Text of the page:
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With increased tractor horsepowers and drawbar loads, a greater interest in tractive efficiency has been developed. Wheel drives and dual wheels have become quite common on larger tractors as farmers attempt to convert higher engine horsepower into drawbar power. A review of published literature revealed that dual tires were introduced as a means of obtaining better flotation (less sinkage) and possibly better traction under adverse conditions. As many of the tests were made with different sizes of tires and weights, the information obtained was only applicable to the tractor and soil condition tested. The dual tires provided better flotation but did not always increase the drawbar pull. Sauve (8) obtained less pull with duals than with single tires for the same rear wheel weight. This was probably due to the high inflation pressure (20 psi) used in the duals as compared to the single tires (12 psi). Lowering the inflation pressure (on loose surfaces) increased the traction area and decreased the rolling resistance. Later tests by Clark and Liljedahl (2) on model tires indicated that duals performed better than singles (at equal normal weight) in loose soils at travel reductions less than 30%. On firmer soils the duals performed more efficiently when the inflation pressure of the dual tires was below that of the single tire. These results, which were quite valid for the artificial soil they were obtained on, were not verified by the authors in actual field tests.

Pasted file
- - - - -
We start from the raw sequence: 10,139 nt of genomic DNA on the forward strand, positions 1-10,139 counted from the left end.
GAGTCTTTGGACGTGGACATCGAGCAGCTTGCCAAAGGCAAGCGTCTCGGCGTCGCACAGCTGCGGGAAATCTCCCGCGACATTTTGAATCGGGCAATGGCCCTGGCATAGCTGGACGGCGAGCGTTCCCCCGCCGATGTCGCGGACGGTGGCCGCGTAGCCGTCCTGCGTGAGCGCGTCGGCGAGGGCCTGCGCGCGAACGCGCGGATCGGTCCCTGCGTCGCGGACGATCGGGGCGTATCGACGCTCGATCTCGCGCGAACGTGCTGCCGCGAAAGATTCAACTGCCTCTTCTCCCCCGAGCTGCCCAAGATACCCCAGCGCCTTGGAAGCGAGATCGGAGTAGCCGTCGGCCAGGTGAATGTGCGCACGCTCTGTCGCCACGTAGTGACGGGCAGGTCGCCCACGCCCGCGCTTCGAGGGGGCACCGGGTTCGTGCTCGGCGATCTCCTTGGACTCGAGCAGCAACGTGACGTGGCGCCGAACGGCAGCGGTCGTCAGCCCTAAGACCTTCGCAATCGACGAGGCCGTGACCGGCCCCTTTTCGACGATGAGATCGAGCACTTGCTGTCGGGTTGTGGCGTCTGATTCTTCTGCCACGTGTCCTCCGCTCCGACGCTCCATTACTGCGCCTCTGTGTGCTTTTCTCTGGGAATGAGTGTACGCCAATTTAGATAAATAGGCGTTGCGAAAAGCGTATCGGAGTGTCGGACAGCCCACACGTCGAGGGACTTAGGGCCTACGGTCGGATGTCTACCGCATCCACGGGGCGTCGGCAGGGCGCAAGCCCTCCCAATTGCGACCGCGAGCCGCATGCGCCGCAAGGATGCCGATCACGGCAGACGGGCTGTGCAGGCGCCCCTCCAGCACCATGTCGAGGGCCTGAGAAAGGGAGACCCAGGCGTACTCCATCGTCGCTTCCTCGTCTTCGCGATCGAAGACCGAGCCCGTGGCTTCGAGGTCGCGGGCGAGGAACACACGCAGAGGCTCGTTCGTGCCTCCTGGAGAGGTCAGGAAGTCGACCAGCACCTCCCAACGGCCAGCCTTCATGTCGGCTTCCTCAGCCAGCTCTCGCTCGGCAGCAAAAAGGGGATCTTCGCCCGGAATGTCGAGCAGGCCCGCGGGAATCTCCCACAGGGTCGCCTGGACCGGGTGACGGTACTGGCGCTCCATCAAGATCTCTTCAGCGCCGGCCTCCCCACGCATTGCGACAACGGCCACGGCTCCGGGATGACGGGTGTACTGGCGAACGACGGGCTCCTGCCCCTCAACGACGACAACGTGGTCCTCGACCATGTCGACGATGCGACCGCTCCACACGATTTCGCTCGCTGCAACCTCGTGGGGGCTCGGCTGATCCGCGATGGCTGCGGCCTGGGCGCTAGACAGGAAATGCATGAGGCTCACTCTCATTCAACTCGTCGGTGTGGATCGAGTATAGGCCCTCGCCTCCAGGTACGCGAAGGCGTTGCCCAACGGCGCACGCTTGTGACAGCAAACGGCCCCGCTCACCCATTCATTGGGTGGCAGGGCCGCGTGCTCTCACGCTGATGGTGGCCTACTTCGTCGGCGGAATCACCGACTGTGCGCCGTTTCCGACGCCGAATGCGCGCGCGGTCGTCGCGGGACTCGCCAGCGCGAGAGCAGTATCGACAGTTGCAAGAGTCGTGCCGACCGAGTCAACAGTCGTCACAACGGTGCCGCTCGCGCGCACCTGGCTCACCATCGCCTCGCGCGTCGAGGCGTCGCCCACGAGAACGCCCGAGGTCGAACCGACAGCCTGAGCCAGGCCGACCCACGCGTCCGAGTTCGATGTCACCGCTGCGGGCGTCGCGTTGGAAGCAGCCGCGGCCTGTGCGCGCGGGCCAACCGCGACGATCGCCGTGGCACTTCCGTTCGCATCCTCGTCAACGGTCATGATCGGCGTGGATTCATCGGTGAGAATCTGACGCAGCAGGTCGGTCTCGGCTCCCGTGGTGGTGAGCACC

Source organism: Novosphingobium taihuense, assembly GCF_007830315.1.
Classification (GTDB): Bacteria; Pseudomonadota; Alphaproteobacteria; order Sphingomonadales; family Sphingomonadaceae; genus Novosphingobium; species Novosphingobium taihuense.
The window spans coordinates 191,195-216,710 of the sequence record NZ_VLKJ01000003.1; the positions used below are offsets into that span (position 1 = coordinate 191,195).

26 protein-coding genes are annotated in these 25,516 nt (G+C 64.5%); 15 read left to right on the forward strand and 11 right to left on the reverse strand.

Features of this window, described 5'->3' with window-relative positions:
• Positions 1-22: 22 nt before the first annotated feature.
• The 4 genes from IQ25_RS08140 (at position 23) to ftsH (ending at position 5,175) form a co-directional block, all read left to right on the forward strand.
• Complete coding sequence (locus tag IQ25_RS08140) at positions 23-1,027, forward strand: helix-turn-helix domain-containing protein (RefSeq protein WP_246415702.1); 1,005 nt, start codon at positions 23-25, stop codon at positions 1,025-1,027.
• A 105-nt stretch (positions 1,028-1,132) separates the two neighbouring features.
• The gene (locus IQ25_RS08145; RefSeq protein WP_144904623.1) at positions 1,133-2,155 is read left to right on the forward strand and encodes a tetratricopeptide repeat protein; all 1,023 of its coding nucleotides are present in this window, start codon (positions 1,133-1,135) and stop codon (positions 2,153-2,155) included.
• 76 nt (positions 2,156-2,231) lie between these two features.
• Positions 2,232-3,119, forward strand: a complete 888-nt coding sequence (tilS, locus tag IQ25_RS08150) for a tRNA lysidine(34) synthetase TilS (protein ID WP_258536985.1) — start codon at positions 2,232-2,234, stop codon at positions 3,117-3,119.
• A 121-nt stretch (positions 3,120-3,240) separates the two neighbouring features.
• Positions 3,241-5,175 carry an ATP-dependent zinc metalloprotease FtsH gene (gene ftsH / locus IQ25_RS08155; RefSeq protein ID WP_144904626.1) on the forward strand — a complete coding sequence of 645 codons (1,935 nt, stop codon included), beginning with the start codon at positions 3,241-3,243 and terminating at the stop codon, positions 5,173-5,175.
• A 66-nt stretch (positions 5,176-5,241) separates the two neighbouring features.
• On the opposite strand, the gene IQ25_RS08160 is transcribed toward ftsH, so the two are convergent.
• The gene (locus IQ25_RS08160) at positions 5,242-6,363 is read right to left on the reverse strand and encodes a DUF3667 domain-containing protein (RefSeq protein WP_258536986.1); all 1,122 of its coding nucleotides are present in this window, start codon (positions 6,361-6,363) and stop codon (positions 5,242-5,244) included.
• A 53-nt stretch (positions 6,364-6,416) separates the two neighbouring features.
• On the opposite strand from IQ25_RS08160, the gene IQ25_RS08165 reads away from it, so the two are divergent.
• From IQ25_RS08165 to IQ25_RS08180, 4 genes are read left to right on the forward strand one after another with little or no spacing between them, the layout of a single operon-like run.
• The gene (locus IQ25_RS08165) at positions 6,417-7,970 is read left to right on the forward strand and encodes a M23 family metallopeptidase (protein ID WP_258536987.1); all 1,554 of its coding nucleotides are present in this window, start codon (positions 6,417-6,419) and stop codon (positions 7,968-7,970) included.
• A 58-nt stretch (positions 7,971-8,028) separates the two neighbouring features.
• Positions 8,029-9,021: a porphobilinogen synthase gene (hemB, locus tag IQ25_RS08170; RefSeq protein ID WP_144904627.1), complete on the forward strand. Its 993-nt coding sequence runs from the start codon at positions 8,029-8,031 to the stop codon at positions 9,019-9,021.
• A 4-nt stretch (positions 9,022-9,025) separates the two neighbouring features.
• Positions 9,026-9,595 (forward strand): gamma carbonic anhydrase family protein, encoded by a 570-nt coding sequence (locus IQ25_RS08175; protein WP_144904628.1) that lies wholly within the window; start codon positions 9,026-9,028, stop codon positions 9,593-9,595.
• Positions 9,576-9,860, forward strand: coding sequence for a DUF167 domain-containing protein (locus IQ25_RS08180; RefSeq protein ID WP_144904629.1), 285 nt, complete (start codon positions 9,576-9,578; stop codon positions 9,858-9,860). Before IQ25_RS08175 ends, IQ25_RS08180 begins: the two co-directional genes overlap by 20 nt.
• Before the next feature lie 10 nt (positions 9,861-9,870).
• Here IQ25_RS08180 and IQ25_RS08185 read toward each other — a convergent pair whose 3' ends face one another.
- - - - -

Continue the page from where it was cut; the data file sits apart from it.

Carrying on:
performance paramaters of tractors equipped with singles, duals and four wheel drive
Domier, K. W. and O. H. Friesen 1969. PERFORMANCE PARAMATERS OF TRACTORS EQUIPPED WITH SINGLES, DUALS AND FOUR WHEEL DRIVE. Canadian Agricultural Engineering 11(1):16-19.
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